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Bartsch, Anne and Oliver, Mary Beth (2011): Making sense of entertainment. On the interplay of emotion and cognition in entertainment experience. In: Journal of Media Psychology, Vol. 23, No. 1: pp. 12-17 [PDF, 333kB]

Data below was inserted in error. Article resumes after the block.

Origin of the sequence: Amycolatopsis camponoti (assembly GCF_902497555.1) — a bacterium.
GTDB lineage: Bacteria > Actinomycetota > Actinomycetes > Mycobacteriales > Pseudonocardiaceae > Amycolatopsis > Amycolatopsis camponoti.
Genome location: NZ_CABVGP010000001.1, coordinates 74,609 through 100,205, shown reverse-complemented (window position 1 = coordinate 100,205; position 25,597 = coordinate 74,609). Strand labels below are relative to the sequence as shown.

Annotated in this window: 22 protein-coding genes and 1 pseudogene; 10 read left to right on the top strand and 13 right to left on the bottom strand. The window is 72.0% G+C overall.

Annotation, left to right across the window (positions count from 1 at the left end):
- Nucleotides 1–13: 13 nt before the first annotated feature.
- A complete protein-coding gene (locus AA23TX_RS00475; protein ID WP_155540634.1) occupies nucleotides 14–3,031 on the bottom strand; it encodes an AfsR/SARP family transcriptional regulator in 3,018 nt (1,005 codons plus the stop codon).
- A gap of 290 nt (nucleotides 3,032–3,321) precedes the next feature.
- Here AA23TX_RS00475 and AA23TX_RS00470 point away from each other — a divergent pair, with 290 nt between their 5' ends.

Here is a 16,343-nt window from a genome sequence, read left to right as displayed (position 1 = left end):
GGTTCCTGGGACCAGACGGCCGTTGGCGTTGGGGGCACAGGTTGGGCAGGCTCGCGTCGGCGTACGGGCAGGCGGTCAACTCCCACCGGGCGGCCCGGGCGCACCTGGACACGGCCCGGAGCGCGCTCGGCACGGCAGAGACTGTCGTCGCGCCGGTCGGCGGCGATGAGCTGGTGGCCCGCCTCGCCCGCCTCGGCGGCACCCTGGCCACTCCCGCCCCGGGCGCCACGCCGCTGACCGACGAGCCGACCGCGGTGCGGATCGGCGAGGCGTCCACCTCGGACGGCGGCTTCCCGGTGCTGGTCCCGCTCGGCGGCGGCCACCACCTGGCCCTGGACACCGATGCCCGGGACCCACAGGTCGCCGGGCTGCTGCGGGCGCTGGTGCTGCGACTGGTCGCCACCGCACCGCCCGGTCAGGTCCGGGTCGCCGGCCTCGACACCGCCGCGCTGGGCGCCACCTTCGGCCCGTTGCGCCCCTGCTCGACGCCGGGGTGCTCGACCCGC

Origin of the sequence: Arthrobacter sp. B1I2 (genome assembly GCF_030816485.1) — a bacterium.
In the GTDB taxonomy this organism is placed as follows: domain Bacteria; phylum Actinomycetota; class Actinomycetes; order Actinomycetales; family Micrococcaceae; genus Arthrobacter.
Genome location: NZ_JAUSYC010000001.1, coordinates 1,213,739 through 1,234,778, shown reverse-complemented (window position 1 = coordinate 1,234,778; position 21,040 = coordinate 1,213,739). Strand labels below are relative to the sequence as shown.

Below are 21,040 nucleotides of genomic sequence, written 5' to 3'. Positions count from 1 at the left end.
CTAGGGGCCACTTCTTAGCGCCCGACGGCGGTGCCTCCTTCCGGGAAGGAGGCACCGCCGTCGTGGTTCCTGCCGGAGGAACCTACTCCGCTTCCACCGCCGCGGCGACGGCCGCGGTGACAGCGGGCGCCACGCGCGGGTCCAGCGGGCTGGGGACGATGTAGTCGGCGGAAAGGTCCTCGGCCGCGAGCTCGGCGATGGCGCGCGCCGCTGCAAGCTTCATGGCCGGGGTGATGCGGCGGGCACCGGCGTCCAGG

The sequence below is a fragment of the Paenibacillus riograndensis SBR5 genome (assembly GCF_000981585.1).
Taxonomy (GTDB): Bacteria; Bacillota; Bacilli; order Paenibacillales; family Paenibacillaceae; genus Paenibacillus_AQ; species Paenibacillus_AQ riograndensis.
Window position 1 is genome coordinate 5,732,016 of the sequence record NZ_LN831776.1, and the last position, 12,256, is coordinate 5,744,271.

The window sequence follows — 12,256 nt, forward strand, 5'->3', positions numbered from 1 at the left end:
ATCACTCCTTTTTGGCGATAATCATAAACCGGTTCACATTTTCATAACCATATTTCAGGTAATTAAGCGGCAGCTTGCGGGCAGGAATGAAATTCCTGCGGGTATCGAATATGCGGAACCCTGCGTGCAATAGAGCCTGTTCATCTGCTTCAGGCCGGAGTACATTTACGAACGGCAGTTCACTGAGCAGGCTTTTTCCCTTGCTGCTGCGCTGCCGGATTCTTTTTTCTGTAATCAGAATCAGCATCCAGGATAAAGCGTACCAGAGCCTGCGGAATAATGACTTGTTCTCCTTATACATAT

This contribution explores the relationship of emotion and cognition in entertainment experience. Drawing on the reflective model of aesthetic experience (Cupchik, 1995) and the concept of appreciation (Oliver & Bartsch, 2010), we propose a multi-level view of affective processing that includes simple affect schemata as well as more elaborate forms of sociomoral reasoning that build on this basic layer of emotional meaning. To better understand how affective factors can stimulate or impede cognitive elaboration processes, we review research on motivated cognition that has dealt with the influence of arousal, valence, and personal relevance on cognitive depth. The role of affect in defensive information processing (i.e., the motivated neglect or denial of information) is also considered. Specifically, we discuss how research on motivated cognition can help explain thought-provoking entertainment experiences, and the potential of such experiences to stimulate self-reflection and personal growth.

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